The injection of onabotulinumtoxinA toward the sphenopalatine ganglion in patients with trigeminal neuralgia may not reduce the number of attacks, according to results from a pilot study published in Headache.
The study included 9 participants with refractory classical trigeminal neuralgia at St. Olav’s University Hospital in Trondheim, Norway, who were injected with 25 international units of onabotulinumtoxinA toward the sphenopalatine ganglion.
The primary efficacy outcome was the number of trigeminal neuralgia attacks at weeks 5 to 8 postinjection compared with baseline, and the primary outcome was adverse events. Response to treatment was defined as a ≥50% reduction in the median number of attacks per day between baseline and weeks 5 to 8. Additional efficacy outcomes included intensity of attacks, assessed with a 0 to 10 numeric rating scale (NRS), and functional level, evaluated with a 1 to 4 scale (1, best; 4, worst) at weeks 5 to 8 compared with baseline.
Six participants reported 13 adverse events, none of which were serious. These included pain or swelling, jaw problems, nasolabial fold asymmetry, diplopia, dry eye, dysphagia, and rash.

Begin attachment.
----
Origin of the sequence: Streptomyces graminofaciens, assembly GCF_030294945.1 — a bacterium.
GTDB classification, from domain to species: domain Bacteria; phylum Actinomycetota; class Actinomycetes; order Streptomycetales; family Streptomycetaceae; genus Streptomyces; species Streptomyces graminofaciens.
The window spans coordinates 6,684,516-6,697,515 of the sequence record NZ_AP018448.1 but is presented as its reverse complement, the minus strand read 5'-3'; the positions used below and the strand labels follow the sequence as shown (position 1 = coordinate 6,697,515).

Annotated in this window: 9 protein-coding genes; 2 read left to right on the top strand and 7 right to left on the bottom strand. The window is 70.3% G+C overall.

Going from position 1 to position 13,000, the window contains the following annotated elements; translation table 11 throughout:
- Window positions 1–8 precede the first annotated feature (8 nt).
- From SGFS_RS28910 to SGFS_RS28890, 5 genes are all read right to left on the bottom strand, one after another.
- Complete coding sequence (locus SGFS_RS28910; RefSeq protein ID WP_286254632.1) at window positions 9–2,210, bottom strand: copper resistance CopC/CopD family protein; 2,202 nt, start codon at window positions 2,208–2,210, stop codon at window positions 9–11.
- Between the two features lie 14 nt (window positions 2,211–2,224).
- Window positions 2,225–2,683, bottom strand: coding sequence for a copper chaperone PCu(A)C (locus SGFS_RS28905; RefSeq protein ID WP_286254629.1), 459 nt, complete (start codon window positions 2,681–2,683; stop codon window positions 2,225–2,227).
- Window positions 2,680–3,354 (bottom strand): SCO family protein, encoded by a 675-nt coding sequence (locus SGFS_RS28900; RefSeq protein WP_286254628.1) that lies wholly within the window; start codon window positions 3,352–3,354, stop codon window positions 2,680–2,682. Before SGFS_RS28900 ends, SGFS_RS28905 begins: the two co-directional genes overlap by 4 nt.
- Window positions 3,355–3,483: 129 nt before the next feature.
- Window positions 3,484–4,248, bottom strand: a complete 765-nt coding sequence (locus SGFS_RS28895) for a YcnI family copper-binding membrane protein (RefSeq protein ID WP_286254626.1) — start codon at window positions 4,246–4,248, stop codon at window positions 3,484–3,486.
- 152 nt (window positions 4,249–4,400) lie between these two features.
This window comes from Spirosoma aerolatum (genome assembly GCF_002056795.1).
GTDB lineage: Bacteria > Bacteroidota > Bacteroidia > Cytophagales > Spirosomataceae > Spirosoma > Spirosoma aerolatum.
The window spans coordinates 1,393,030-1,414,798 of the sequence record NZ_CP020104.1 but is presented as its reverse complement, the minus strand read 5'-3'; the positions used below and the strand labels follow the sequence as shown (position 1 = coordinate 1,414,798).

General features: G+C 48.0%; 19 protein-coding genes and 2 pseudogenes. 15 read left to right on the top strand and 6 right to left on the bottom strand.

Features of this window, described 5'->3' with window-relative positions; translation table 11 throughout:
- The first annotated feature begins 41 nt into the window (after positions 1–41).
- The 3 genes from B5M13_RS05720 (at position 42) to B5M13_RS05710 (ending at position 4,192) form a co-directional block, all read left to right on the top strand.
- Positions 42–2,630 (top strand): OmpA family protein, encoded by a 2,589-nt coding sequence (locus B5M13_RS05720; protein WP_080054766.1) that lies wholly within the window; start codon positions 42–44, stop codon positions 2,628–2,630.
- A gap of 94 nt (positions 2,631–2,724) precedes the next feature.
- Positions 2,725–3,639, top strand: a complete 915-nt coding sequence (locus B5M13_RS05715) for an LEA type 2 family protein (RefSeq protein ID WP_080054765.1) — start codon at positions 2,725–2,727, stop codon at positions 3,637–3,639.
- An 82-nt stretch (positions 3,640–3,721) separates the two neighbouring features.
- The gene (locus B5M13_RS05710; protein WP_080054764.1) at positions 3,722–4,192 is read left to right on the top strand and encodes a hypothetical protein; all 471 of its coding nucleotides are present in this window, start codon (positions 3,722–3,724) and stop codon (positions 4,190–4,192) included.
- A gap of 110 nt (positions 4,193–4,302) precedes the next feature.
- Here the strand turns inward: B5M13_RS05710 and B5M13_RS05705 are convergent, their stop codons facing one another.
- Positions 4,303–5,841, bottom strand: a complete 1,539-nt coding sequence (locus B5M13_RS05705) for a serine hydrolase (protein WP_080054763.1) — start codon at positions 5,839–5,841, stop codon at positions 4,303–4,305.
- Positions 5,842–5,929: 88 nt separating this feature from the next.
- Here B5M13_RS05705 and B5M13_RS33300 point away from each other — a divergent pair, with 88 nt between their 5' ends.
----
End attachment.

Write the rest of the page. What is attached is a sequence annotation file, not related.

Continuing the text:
The median number of trigeminal neuralgia attacks was 5.5 at baseline (range, 1.0-51.5) and 5 at weeks 5 through 8 (range, 0-225.0; P =.401). Four patients were classified as treatment responders.
The median intensity of attacks was 6 at baseline (range, 3.0-8.5) and 3 at weeks 5 through 8 (range, 0-9.0; P =.024). The median functional level was 2 at baseline (range, 1.0-3.3) and 1 at month 2 (range, 1.0-4.0; P =.750). Median percentage of the day with concomitant persistent pain was 75% at baseline (minimum, 37.5%; maximum, 100%) and 18.75% at week 8 (minimum, 0%; maximum, 100%; P =.023).
“Further studies examining the role of the [sphenopalatine ganglion] as a therapeutic target for [trigeminal neuralgia] are necessary,” noted the study authors.
Crespi J, Bratbak D, Dodick DW, Matharu M, Jamtoy KA, Tronvik E. Pilot study of injection of onabotulinumtoxinA toward the sphenopalatine ganglion for the treatment of classical trigeminal neuralgia [published online July 25, 2019]. Headache. doi:10.1111/head.13608
This article originally appeared on Clinical Pain Advisor